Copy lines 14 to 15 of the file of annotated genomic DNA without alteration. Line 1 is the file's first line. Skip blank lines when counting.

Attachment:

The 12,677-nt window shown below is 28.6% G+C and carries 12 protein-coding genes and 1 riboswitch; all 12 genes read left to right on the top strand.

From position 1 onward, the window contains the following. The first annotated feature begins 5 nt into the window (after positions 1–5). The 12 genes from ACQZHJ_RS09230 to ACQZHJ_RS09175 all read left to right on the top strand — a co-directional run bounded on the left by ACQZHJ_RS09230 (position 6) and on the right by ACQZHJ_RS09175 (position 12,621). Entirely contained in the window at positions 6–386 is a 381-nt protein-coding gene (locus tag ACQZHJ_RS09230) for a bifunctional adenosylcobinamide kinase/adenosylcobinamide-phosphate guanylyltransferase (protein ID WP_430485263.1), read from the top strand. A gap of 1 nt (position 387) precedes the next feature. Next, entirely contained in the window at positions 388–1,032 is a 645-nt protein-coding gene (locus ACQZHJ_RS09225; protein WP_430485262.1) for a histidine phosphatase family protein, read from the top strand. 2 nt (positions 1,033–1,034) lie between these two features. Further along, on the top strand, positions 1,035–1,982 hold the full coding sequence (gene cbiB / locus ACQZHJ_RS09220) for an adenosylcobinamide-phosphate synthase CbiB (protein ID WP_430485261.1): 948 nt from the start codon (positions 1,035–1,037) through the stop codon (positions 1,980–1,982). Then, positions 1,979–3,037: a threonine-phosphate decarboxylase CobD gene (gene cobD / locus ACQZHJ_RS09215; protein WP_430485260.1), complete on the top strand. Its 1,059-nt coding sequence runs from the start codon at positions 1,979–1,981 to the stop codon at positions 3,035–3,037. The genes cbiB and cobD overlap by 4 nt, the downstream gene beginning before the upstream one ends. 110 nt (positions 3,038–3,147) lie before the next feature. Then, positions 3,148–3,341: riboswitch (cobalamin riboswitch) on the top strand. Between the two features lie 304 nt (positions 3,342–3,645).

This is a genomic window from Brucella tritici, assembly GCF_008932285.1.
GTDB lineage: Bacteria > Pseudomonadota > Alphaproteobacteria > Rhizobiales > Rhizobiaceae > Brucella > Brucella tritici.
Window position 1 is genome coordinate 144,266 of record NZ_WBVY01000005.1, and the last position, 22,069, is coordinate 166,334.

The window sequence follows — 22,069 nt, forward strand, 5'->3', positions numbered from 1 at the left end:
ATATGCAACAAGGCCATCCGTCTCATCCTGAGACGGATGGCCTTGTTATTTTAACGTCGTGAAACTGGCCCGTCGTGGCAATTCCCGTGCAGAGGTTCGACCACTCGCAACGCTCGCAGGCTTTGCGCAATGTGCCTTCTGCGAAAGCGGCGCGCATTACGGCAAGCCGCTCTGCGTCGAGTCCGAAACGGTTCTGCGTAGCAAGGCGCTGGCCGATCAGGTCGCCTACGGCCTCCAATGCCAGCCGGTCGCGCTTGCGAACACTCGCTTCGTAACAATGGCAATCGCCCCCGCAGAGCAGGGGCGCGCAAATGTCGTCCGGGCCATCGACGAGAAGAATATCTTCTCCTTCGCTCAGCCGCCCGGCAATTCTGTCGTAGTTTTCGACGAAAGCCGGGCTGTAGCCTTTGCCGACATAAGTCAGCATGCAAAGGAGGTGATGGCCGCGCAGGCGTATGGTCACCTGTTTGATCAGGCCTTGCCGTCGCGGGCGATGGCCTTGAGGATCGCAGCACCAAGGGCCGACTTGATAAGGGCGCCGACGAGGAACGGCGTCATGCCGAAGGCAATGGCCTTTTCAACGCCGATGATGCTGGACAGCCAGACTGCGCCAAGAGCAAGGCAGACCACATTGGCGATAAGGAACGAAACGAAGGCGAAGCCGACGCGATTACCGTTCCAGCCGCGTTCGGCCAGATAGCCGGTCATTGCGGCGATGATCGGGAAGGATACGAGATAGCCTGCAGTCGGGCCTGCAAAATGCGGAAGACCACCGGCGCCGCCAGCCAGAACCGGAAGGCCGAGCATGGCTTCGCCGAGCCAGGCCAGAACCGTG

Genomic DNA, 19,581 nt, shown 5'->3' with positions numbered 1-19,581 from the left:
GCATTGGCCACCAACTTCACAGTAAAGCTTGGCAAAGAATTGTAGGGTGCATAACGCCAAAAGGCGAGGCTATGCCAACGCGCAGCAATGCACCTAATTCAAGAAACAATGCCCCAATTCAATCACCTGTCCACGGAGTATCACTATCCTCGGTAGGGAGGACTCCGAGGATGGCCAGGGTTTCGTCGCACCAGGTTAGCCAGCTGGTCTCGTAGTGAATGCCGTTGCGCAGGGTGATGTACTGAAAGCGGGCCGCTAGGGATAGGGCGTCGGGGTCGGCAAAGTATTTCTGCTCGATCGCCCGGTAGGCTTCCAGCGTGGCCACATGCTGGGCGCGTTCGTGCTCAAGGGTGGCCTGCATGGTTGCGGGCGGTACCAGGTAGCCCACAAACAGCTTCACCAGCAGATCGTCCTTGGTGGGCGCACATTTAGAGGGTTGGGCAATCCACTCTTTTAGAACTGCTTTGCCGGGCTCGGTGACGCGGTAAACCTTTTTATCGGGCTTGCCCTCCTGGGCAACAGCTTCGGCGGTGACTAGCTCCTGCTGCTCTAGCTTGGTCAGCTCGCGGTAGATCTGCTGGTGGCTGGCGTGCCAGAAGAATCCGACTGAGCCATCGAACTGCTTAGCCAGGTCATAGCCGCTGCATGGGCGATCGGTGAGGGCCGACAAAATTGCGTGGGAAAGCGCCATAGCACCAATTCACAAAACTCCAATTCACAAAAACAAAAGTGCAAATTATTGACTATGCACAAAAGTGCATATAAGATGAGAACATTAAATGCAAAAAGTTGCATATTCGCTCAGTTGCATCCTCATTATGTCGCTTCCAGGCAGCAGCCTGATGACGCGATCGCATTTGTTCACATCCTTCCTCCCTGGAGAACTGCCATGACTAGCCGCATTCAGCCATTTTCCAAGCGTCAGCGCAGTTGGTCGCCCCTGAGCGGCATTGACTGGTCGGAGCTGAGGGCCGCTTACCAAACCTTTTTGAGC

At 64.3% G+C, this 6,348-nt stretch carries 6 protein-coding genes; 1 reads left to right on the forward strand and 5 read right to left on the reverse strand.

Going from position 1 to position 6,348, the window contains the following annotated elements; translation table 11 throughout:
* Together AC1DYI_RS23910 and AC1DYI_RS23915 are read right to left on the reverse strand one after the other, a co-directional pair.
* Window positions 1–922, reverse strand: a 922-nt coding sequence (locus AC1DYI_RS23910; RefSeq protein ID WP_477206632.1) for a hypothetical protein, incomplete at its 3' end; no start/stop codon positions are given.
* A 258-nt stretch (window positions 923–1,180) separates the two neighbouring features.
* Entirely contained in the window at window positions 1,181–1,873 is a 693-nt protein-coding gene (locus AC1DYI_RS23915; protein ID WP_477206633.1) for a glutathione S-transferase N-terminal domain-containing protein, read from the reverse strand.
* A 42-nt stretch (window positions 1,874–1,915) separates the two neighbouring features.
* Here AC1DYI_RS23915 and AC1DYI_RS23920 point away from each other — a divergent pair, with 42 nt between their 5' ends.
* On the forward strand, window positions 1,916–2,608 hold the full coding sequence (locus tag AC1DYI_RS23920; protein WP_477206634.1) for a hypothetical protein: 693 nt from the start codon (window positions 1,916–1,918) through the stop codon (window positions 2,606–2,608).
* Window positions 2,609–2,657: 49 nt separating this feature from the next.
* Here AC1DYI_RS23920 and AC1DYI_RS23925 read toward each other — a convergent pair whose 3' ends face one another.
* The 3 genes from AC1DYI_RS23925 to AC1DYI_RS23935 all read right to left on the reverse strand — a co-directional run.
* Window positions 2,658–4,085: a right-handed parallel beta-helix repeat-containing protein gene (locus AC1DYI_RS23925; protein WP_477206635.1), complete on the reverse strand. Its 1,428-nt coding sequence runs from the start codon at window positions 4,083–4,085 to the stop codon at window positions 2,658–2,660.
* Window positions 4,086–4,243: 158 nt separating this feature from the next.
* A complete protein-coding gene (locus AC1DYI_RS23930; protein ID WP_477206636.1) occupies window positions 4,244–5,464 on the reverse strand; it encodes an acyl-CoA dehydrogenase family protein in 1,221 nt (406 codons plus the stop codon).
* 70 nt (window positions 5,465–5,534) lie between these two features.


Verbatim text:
* A 258-nt stretch (window positions 923–1,180) separates the two neighbouring features.
* Entirely contained in the window at window positions 1,181–1,873 is a 693-nt protein-coding gene (locus AC1DYI_RS23915; protein ID WP_477206633.1) for a glutathione S-transferase N-terminal domain-containing protein, read from the reverse strand.